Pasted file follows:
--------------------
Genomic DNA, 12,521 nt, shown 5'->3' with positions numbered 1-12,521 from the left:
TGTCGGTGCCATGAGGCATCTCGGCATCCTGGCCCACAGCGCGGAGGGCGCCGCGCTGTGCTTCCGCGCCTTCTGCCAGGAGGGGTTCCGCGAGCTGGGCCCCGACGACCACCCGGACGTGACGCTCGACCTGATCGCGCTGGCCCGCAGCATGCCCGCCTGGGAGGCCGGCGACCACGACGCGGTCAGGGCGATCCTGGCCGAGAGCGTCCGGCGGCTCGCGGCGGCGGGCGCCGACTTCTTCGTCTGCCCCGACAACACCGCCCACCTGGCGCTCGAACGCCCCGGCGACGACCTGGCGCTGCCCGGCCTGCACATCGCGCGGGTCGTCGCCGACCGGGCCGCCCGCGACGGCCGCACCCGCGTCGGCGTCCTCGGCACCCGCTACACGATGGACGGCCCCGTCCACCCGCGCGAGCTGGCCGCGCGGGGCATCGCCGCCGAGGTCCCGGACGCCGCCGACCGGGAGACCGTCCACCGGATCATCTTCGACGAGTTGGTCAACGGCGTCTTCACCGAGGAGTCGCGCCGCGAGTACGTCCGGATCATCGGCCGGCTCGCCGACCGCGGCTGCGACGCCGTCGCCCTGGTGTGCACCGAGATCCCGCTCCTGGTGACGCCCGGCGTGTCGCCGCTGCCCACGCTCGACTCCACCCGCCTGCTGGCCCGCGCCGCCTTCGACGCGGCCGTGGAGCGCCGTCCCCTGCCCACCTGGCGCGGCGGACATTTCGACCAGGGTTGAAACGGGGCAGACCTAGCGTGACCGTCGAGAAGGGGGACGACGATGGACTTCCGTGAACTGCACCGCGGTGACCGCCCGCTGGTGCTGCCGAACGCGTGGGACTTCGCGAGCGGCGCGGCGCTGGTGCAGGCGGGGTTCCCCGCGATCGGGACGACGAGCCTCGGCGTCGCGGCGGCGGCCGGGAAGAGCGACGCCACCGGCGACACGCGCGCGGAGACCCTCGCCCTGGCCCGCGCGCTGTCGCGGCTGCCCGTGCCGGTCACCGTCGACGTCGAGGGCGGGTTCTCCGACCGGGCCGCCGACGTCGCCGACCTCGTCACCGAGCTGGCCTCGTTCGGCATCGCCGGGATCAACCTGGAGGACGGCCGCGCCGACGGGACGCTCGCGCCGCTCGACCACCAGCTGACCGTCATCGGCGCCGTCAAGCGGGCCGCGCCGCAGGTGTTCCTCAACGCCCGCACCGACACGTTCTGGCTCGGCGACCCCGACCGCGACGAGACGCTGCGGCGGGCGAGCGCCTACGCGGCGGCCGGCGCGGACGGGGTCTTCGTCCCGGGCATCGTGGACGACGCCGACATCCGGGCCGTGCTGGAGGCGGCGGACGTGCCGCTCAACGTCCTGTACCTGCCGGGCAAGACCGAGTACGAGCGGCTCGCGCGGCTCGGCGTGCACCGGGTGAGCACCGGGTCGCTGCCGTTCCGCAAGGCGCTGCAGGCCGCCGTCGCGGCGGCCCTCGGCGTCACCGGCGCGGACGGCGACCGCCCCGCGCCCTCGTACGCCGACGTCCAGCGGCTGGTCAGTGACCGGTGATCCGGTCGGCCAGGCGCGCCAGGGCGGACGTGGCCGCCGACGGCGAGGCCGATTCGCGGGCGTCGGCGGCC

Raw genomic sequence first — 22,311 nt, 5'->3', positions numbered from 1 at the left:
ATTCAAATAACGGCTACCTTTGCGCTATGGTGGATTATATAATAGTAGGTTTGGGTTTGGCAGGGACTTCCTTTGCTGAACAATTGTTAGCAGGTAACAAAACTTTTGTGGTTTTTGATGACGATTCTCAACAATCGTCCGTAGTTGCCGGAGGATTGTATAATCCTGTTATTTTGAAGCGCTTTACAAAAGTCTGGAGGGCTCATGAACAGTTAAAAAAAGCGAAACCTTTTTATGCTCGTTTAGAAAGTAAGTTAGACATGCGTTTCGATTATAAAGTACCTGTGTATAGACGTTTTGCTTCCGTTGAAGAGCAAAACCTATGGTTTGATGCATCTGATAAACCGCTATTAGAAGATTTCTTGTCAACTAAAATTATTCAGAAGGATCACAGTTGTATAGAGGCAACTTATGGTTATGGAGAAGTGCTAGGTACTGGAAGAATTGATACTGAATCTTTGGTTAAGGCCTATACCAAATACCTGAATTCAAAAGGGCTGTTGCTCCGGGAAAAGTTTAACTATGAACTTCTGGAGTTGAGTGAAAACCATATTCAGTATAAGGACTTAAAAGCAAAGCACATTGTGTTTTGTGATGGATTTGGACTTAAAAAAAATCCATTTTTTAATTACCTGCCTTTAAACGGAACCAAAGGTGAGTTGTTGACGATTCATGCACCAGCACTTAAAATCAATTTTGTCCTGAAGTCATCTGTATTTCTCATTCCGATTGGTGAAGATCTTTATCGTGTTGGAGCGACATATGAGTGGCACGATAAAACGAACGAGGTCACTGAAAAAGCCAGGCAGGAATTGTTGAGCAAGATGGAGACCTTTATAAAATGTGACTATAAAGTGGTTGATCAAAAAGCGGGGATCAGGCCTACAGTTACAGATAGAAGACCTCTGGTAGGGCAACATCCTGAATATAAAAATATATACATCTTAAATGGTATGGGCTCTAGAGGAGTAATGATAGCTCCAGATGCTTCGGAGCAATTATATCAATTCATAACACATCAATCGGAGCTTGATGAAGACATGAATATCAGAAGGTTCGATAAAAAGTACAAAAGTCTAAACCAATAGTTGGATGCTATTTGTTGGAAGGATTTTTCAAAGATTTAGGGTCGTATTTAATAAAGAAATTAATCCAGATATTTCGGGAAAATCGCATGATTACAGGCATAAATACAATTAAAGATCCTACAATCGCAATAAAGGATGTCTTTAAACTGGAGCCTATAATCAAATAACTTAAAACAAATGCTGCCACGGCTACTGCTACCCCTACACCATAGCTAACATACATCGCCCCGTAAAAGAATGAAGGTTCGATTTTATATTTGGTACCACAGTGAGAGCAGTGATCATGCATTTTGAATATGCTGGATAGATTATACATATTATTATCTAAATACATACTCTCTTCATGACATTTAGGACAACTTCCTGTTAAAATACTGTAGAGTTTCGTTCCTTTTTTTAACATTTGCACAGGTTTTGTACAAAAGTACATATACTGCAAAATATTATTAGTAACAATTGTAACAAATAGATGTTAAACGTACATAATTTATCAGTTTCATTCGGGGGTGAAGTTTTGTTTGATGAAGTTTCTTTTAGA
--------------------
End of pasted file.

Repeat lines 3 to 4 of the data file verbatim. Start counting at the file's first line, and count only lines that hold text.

Raw genomic sequence first — 22,311 nt, 5'->3', positions numbered from 1 at the left:
ATTCAAATAACGGCTACCTTTGCGCTATGGTGGATTATATAATAGTAGGTTTGGGTTTGGCAGGGACTTCCTTTGCTGAACAATTGTTAGCAGGTAACAAAACTTTTGTGGTTTTTGATGACGATTCTCAACAATCGTCCGTAGTTGCCGGAGGATTGTATAATCCTGTTATTTTGAAGCGCTTTACAAAAGTCTGGAGGGCTCATGAACAGTTAAAAAAAGCGAAACCTTTTTATGCTCGTTTAGAAAGTAAGTTAGACATGCGTTTCGATTATAAAGTACCTGTGTATAGACGTTTTGCTTCCGTTGAAGAGCAAAACCTATGGTTTGATGCATCTGATAAACCGCTATTAGAAGATTTCTTGTCAACTAAAATTATTCAGAAGGATCACAGTTGTATAGAGGCAACTTATGGTTATGGAGAAGTGCTAGGTACTGGAAGAATTGATACTGAATCTTTGGTTAAGGCCTATACCAAATACCTGAATTCAAAAGGGCTGTTGCTCCGGGAAAAGTTTAACTATGAACTTCTGGAGTTGAGTGAAAACCATATTCAGTATAAGGACTTAAAAGCAAAGCACATTGTGTTTTGTGATGGATTTGGACTTAAAAAAAATCCATTTTTTAATTACCTGCCTTTAAACGGAACCAAAGGTGAGTTGTTGACGATTCATGCACCAGCACTTAAAATCAATTTTGTCCTGAAGTCATCTGTATTTCTCATTCCGATTGGTGAAGATCTTTATCGTGTTGGAGCGACATATGAGTGGCACGATAAAACGAACGAGGTCACTGAAAAAGCCAGGCAGGAATTGTTGAGCAAGATGGAGACCTTTATAAAATGTGACTATAAAGTGGTTGATCAAAAAGCGGGGATCAGGCCTACAGTTACAGATAGAAGACCTCTGGTAGGGCAACATCCTGAATATAAAAATATATACATCTTAAATGGTATGGGCTCTAGAGGAGTAATGATAGCTCCAGATGCTTCGGAGCAATTATATCAATTCATAACACATCAATCGGAGCTTGATGAAGACATGAATATCAGAAGGTTCGATAAAAAGTACAAAAGTCTAAACCAATAGTTGGATGCTATTTGTTGGAAGGATTTTTCAAAGATTTAGGGTCGTATTTAATAAAGAAATTAATCCAGATATTTCGGGAAAATCGCATGATTACAGGCATAAATACAATTAAAGATCCTACAATCGCAATAAAGGATGTCTTTAAACTGGAGCCTATAATCAAATAACTTAAAACAAATGCTGCCACGGCTACTGCTACCCCTACACCATAGCTAACATACATCGCCCCGTAAAAGAATGAAGGTTCGATTTTATATTTGGTACCACAGTGAGAGCAGTGATCATGCATTTTGAATATGCTGGATAGATTATACATATTATTATCTAAATACATACTCTCTTCATGACATTTAGGACAACTTCCTGTTAAAATACTGTAGAGTTTCGTTCCTTTTTTTAACATTTGCACAGGTTTTGTACAAAAGTACATATACTGCAAAATATTATTAGTAACAATTGTAACAAATAGATGTTAAACGTACATAATTTATCAGTTTCATTCGGGGGTGAAGTTTTGTTTGATGAAGTTTCTTTTAGA